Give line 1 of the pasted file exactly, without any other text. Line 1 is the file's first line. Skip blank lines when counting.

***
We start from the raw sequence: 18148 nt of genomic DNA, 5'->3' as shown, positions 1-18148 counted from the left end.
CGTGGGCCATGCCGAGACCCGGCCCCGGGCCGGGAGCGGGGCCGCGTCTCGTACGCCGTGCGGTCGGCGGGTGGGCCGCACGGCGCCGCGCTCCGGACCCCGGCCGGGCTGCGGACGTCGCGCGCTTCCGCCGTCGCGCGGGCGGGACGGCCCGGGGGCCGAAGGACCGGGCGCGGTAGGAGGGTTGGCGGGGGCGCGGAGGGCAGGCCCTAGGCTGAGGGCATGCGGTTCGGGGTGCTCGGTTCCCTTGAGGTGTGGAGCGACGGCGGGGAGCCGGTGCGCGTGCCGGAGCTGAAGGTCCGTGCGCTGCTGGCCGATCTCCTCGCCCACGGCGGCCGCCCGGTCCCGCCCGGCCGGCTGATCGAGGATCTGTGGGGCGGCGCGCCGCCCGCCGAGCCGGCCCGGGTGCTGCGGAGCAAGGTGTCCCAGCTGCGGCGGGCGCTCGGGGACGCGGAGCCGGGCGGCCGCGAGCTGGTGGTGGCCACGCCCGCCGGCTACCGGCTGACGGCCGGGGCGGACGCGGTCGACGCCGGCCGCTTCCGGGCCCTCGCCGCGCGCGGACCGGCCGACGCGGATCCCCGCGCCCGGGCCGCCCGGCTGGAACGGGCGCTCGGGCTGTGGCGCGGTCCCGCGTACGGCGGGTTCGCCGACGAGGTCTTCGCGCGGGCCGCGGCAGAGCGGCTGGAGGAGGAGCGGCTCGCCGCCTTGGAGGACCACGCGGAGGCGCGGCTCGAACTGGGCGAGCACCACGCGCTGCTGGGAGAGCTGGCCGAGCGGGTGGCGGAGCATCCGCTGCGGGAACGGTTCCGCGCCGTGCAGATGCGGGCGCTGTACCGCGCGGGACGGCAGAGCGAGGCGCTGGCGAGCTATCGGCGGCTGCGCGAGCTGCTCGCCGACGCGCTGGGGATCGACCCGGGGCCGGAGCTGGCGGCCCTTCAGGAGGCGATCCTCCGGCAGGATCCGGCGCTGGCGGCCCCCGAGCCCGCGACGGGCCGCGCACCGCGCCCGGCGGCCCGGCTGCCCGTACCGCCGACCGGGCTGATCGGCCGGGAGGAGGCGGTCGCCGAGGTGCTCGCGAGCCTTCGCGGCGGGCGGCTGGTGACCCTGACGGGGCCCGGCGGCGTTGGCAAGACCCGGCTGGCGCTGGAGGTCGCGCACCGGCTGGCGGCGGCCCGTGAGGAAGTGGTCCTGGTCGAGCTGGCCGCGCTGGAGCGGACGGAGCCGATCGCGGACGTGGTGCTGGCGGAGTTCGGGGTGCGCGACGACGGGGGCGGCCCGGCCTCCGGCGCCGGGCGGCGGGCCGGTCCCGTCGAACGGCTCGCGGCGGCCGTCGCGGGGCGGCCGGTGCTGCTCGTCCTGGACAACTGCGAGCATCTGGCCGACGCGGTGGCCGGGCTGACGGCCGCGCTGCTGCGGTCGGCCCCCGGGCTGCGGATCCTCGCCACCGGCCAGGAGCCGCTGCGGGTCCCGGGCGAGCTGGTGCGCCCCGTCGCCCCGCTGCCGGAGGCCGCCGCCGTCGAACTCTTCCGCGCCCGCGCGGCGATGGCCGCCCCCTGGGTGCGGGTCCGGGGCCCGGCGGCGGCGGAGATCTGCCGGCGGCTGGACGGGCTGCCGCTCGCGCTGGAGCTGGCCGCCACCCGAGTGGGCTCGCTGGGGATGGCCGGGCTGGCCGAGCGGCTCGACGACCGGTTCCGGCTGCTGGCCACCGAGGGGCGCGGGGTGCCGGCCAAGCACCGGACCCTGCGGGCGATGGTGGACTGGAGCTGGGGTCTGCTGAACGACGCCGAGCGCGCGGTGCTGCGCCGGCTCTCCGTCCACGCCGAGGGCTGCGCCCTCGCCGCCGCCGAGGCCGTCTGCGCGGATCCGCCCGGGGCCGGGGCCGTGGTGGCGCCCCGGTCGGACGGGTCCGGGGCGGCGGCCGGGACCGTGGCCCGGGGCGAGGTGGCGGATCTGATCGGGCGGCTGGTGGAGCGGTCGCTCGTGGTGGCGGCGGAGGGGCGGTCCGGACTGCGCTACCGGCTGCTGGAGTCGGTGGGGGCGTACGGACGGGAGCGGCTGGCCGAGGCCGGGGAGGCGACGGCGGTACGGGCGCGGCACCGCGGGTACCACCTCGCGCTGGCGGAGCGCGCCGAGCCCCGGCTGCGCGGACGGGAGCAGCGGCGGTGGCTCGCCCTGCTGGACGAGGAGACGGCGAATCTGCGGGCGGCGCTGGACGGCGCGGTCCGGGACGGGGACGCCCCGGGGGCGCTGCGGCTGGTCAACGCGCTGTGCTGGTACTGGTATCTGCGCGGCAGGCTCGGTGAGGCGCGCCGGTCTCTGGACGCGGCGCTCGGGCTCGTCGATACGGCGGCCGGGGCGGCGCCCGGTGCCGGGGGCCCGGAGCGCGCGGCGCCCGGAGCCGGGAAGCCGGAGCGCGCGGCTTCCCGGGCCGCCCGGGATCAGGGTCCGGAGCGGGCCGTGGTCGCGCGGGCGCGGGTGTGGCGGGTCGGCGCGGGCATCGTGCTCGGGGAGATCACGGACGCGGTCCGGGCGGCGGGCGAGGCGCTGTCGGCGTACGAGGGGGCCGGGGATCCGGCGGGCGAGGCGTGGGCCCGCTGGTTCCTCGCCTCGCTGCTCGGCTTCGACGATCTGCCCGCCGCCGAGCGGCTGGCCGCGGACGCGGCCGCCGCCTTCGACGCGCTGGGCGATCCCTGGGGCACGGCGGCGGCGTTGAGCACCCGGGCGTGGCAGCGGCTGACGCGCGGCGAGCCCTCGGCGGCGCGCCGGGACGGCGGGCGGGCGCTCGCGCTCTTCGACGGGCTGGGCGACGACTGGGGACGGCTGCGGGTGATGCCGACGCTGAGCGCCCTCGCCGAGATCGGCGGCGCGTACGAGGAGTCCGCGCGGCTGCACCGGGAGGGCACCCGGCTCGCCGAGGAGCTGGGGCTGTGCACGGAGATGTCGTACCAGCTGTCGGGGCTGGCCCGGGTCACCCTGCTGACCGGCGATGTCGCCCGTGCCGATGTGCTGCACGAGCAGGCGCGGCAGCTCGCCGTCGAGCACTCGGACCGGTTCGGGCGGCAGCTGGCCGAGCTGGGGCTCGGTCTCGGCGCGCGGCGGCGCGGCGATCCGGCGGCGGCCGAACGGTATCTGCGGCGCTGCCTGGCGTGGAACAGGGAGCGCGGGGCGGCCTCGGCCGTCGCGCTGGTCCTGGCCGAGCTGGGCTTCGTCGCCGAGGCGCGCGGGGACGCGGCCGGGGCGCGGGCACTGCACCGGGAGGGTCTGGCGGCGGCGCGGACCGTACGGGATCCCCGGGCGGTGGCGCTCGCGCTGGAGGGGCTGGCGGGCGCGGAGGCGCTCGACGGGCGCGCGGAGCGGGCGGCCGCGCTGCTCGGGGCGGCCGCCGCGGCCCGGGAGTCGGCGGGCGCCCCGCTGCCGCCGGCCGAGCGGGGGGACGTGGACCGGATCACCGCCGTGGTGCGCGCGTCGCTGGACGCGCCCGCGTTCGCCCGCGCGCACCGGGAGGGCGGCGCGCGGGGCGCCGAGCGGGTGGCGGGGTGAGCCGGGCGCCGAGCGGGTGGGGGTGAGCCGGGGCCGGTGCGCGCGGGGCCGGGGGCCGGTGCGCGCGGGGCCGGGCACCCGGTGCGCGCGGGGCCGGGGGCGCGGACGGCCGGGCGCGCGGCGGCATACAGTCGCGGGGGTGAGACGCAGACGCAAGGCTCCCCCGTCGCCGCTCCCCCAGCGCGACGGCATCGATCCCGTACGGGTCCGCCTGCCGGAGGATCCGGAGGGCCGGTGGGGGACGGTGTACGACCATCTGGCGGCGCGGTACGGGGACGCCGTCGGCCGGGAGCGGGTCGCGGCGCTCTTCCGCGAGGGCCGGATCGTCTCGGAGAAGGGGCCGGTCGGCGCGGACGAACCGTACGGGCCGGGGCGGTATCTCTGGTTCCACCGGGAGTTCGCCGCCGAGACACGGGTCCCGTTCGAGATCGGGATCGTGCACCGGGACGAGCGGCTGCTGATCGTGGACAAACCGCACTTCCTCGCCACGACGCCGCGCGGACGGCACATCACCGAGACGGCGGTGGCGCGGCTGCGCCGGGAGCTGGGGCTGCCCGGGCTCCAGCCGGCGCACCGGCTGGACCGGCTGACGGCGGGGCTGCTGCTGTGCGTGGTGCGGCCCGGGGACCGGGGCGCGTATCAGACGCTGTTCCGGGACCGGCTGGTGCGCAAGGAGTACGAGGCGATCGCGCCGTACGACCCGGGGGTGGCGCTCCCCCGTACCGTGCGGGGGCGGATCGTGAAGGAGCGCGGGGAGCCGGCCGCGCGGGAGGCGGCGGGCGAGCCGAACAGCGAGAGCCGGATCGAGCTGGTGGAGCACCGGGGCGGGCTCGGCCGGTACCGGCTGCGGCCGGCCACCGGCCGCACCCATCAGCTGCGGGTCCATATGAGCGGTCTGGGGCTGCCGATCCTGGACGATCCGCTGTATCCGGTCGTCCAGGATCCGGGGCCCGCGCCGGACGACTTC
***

We start from the raw sequence: 18148 nt of genomic DNA, 5'->3' as shown, positions 1-18148 counted from the left end.